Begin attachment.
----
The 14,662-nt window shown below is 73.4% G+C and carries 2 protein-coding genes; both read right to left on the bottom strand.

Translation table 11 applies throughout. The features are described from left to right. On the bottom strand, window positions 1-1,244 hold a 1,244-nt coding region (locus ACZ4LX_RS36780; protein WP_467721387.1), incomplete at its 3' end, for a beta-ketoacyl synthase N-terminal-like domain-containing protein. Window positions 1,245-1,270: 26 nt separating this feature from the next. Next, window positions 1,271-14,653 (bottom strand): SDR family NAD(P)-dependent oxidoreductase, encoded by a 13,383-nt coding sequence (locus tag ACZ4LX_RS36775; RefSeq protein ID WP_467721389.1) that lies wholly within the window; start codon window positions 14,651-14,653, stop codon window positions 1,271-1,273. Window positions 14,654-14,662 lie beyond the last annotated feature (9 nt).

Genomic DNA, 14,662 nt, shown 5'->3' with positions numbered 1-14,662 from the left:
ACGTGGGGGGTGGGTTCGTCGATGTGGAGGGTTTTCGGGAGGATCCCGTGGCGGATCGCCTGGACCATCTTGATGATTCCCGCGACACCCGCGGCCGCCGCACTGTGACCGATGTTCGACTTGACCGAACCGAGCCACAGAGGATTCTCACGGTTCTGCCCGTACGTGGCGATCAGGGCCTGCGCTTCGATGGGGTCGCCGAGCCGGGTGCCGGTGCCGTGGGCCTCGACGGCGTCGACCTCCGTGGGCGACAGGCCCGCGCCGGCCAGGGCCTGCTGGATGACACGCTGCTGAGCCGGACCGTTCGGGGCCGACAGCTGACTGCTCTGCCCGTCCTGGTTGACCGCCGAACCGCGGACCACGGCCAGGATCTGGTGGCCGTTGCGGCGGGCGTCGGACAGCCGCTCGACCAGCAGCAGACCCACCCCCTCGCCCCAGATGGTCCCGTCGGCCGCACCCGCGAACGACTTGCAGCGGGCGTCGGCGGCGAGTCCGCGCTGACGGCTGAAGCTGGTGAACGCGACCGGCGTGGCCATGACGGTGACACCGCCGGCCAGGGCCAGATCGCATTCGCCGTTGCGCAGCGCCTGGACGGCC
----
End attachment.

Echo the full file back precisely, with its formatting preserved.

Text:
The 14,662-nt window shown below is 73.4% G+C and carries 2 protein-coding genes; both read right to left on the bottom strand.

Translation table 11 applies throughout. The features are described from left to right. On the bottom strand, window positions 1-1,244 hold a 1,244-nt coding region (locus ACZ4LX_RS36780; protein WP_467721387.1), incomplete at its 3' end, for a beta-ketoacyl synthase N-terminal-like domain-containing protein. Window positions 1,245-1,270: 26 nt separating this feature from the next. Next, window positions 1,271-14,653 (bottom strand): SDR family NAD(P)-dependent oxidoreductase, encoded by a 13,383-nt coding sequence (locus tag ACZ4LX_RS36775; RefSeq protein ID WP_467721389.1) that lies wholly within the window; start codon window positions 14,651-14,653, stop codon window positions 1,271-1,273. Window positions 14,654-14,662 lie beyond the last annotated feature (9 nt).

Genomic DNA, 14,662 nt, shown 5'->3' with positions numbered 1-14,662 from the left:
ACGTGGGGGGTGGGTTCGTCGATGTGGAGGGTTTTCGGGAGGATCCCGTGGCGGATCGCCTGGACCATCTTGATGATTCCCGCGACACCCGCGGCCGCCGCACTGTGACCGATGTTCGACTTGACCGAACCGAGCCACAGAGGATTCTCACGGTTCTGCCCGTACGTGGCGATCAGGGCCTGCGCTTCGATGGGGTCGCCGAGCCGGGTGCCGGTGCCGTGGGCCTCGACGGCGTCGACCTCCGTGGGCGACAGGCCCGCGCCGGCCAGGGCCTGCTGGATGACACGCTGCTGAGCCGGACCGTTCGGGGCCGACAGCTGACTGCTCTGCCCGTCCTGGTTGACCGCCGAACCGCGGACCACGGCCAGGATCTGGTGGCCGTTGCGGCGGGCGTCGGACAGCCGCTCGACCAGCAGCAGACCCACCCCCTCGCCCCAGATGGTCCCGTCGGCCGCACCCGCGAACGACTTGCAGCGGGCGTCGGCGGCGAGTCCGCGCTGACGGCTGAAGCTGGTGAACGCGACCGGCGTGGCCATGACGGTGACACCGCCGGCCAGGGCCAGATCGCATTCGCCGTTGCGCAGCGCCTGGACGGCC